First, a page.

Maybe there were two stone bridges? The library’s internet archive has a few pictures, too.

The proposal to fill-in the gardens for another shopping centre may never come true if they can’t raise the necessary millions, or if there’s a  change of political power in the council. My proposal for improving the gardens is to exhume the Den Burn from its tunnel, and let the old stone  bridge see daylight again.

also photos 691 , 747, 748, 891 from

  12 Responses to “Union Terrace Gardens From Underneath”

  1. Hi Jake,

    That was very interesting and brought back old memories.
    I walked, paddled and crawled the entire length of the Denburn in 1981-82 from Kingswells to the Upper Dock and published it as a series in Leopard. Didn’t have a map and wondered where it would take me. I’ve been thinking of re-running it as a blog in the near future, each entry accompanied by an update. There’s been a lot of changes.I have to confess I turned back somewhere under HM Theatre, too many rats for my liking. Did the last bit on foot. Best wishes,


    • Diane, I remember those Leopard articles and would love to read them again. If you are thinking of re-publishing online, I am certain they will prove to be extremely interesting to those interested in heritage and its preservation rather than That Thing They’re Voting On Today. David

      • The ref dept of the library has a complete copy of the articles, photocopied from Leopard. It’s a great read and deserves to be republished and updated.

    • I would love to read your articles, Diane, I’ve been interested in the Den Burn since I heard a story from a bloke I worked with at Hazelhead som 35 years ago, and I realised it was still there, under the modern landscape.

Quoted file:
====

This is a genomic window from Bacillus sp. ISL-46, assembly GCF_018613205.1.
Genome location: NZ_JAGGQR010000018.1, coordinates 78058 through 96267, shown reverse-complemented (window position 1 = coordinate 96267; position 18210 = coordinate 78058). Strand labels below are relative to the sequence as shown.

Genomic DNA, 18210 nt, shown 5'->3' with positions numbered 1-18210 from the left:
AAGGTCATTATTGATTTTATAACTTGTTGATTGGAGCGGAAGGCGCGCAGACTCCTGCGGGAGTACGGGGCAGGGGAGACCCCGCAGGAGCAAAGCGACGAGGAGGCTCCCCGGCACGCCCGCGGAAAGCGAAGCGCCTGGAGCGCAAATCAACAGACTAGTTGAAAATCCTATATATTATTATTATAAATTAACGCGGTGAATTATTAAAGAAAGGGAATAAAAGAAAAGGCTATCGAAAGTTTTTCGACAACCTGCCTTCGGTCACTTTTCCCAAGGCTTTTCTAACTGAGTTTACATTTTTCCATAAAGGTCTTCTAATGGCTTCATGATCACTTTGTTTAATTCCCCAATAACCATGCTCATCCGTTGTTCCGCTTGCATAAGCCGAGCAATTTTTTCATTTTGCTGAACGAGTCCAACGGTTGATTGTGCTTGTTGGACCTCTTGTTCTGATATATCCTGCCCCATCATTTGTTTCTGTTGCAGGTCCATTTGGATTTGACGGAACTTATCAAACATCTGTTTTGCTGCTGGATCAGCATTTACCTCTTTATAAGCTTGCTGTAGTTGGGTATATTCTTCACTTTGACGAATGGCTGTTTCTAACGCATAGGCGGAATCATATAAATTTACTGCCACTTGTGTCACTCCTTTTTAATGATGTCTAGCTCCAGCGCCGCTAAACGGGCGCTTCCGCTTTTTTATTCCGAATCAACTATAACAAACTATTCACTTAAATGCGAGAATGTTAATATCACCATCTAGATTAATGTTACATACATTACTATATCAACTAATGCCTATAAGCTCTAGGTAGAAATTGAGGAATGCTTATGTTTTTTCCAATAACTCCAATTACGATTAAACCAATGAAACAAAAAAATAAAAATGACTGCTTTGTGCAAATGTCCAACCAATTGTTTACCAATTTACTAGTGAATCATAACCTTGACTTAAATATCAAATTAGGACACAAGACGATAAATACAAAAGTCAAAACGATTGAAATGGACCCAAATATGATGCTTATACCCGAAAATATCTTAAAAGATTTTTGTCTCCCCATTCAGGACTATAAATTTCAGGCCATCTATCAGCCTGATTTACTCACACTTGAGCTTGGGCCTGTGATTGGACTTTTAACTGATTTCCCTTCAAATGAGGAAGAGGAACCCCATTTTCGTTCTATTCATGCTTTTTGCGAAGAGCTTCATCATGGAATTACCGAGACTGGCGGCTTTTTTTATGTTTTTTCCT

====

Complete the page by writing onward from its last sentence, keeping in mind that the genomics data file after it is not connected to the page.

2. Good story, Jake. Makes me wish I’d taken you up on the offer of a re-enactment last year. How nice would it be to see water flowing through the gardens again? Sadly unlikely.

  3. I enjoyed reading your story Jake, as a child I would walk past part of the burn when I went to school. At that time being interested in spooky places I had also wanted to explore the undergound tunnel, but never did. I would love to walk right to the ending of the burn.

  4. Just a note for the those considering following the Denburn: The amount of hard surfaces draining into the Denburn means that it can go from a trickle to a flood very quickly. Events at the weekend demonstrated just how fast this can happen, and I would be extremely wary about entering the culverts. If they block, as apparently happened this weekend, you could face the prospect of having to fight your way back against the current, in a confined space with rising water. Not a pleasant thought.

    • Ignacio, there have been at least two instances in recent years of the Denburn Car Park flooding to frightening levels caused by the Denburn backing up, so your advice is timely. The issue was also one which was highlighted when the currently-mothballed (but let’s maintain vigilance, shall we?) “plans” for CGP were put forward. The increase in areas of hard non-porous surface and concomitant swift rainfall run-off might have seen the circumstances which led to these floods and those at the weekend become a regular and if not hazardous, costly occurrence for those further up the watercourse.

  5. I believe there has been some recent investigation into bringing culverted inner-city waterways back to the surface. SNH were keen to restore lost rivers and burns and were looking for suitable sites. Resurrecting the Den Burn as part of any future redevelopment should not be discounted. The flooding problems could be addressed at the same time although it might mean turning the back of Belmont Street into a flood plain, not too different from its usual weekend state.

  6. Does the denburn run into westburn park